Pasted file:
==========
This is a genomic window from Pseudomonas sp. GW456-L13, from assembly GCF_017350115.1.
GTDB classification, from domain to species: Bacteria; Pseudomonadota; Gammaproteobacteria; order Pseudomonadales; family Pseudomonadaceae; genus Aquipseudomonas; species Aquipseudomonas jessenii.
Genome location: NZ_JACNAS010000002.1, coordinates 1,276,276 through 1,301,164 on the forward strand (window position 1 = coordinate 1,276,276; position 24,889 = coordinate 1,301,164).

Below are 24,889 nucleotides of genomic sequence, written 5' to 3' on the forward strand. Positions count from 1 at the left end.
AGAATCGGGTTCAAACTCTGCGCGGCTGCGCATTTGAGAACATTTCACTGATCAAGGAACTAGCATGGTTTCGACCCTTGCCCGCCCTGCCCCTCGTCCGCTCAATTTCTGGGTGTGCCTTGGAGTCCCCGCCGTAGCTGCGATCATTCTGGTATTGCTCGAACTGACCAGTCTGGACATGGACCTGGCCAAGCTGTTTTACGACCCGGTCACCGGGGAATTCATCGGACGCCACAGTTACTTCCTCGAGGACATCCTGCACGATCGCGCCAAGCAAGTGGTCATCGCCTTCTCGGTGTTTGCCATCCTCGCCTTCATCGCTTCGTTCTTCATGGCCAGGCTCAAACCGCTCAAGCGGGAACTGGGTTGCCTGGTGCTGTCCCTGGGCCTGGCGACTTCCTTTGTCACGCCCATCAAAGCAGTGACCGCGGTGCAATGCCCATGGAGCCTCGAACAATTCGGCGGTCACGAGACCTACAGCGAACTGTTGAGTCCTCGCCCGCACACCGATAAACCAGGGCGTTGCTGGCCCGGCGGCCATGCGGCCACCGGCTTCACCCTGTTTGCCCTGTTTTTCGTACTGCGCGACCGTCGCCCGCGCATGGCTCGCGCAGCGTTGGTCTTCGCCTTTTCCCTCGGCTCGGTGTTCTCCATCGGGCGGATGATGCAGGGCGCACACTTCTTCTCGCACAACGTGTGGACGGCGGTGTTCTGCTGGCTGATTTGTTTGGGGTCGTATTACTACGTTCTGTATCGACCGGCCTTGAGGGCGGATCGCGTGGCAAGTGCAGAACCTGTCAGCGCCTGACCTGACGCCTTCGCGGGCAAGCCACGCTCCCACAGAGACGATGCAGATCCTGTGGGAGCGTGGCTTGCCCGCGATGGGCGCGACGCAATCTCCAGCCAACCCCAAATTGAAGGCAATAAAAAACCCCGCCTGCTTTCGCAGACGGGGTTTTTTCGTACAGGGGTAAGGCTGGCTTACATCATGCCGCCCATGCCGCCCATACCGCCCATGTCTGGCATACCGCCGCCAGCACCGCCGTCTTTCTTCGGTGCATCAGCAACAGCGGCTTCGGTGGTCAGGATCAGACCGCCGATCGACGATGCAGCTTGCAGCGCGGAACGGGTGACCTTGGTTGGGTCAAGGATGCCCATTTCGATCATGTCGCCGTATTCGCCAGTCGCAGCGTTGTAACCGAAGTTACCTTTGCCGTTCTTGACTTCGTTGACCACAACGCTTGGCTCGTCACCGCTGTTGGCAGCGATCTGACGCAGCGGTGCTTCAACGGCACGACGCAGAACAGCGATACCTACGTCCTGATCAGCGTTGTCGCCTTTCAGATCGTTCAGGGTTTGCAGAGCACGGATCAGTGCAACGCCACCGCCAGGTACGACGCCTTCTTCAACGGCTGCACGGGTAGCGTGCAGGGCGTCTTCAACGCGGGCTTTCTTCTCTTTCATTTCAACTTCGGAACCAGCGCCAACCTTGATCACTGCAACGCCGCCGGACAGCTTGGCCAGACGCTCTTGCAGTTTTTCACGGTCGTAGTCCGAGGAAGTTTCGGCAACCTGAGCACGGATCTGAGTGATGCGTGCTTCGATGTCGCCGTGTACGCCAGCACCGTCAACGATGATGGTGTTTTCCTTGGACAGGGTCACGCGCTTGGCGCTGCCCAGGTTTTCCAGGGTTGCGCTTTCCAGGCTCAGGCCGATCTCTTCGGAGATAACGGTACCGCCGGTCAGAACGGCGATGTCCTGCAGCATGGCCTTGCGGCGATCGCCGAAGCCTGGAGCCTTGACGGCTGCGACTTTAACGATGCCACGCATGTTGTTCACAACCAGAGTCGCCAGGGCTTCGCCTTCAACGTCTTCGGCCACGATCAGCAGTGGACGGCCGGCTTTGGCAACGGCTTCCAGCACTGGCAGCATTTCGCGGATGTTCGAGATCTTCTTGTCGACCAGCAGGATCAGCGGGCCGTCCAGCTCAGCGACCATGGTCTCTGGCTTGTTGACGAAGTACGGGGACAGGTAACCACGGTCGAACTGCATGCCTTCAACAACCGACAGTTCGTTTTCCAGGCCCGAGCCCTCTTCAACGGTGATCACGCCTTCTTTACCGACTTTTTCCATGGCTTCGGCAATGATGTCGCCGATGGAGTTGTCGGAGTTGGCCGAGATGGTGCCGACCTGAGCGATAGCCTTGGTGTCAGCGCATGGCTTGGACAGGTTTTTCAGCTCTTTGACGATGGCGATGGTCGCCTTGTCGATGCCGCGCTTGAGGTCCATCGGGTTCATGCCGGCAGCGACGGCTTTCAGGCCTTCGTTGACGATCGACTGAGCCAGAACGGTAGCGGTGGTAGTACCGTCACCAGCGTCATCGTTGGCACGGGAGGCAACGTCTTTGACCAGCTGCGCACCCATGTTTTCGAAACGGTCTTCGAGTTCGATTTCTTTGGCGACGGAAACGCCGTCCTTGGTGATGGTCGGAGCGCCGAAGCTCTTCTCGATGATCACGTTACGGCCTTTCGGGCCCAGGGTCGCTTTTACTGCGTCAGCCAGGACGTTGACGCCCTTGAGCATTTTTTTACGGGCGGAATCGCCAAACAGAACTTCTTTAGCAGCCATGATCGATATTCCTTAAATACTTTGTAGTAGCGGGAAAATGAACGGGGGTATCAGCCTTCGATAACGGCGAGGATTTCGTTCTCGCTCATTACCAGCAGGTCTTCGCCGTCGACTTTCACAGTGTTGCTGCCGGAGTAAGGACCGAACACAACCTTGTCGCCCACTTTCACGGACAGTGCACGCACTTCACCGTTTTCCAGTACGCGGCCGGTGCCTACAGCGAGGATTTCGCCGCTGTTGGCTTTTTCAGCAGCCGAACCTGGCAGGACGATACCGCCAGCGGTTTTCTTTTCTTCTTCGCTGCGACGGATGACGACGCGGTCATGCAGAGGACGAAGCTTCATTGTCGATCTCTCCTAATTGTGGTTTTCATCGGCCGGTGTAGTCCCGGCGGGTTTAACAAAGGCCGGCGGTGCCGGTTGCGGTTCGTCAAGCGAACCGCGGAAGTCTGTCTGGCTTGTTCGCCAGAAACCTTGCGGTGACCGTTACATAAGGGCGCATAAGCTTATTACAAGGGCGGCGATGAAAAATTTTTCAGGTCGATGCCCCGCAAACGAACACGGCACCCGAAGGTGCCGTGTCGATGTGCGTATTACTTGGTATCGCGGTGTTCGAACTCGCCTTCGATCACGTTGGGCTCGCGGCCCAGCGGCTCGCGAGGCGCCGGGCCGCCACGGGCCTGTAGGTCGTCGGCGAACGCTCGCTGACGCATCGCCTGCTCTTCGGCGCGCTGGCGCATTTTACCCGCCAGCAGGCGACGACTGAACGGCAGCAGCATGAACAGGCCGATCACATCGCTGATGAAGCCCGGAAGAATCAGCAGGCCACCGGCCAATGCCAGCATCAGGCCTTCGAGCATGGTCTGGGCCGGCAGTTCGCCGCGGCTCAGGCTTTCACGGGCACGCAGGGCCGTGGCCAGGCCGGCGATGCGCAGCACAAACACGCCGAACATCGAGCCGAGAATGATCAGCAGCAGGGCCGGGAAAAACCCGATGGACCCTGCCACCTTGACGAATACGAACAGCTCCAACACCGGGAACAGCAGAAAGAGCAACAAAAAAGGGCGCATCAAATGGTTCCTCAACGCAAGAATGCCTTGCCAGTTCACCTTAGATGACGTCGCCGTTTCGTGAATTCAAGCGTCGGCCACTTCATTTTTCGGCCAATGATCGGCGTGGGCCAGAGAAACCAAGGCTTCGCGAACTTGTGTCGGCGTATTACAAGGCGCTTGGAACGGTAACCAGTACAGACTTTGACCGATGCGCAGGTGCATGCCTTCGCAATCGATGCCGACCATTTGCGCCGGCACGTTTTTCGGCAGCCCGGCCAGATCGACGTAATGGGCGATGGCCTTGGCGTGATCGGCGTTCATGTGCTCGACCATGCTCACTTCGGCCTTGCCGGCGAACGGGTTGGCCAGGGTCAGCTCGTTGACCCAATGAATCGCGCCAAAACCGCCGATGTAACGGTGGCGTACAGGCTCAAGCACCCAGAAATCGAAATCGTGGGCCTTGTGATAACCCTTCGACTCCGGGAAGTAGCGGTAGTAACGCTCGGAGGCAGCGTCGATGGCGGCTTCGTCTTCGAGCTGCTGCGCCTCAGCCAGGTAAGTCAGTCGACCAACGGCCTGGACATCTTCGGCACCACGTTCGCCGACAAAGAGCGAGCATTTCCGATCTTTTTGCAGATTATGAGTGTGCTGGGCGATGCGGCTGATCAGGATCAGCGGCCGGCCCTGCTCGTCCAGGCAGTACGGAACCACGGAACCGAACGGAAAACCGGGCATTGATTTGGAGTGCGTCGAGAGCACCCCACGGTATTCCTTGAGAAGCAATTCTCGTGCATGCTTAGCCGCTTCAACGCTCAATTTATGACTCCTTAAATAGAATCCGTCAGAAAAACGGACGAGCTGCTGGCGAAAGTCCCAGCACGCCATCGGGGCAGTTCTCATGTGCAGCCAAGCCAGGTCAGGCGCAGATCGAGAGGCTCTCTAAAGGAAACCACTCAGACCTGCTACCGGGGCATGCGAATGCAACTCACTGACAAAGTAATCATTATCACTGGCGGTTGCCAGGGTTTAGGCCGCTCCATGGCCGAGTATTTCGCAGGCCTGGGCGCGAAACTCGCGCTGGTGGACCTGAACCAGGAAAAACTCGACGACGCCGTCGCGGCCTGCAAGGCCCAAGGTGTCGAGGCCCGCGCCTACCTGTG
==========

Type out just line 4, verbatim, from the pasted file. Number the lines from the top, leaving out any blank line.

Below are 24,889 nucleotides of genomic sequence, written 5' to 3' on the forward strand. Positions count from 1 at the left end.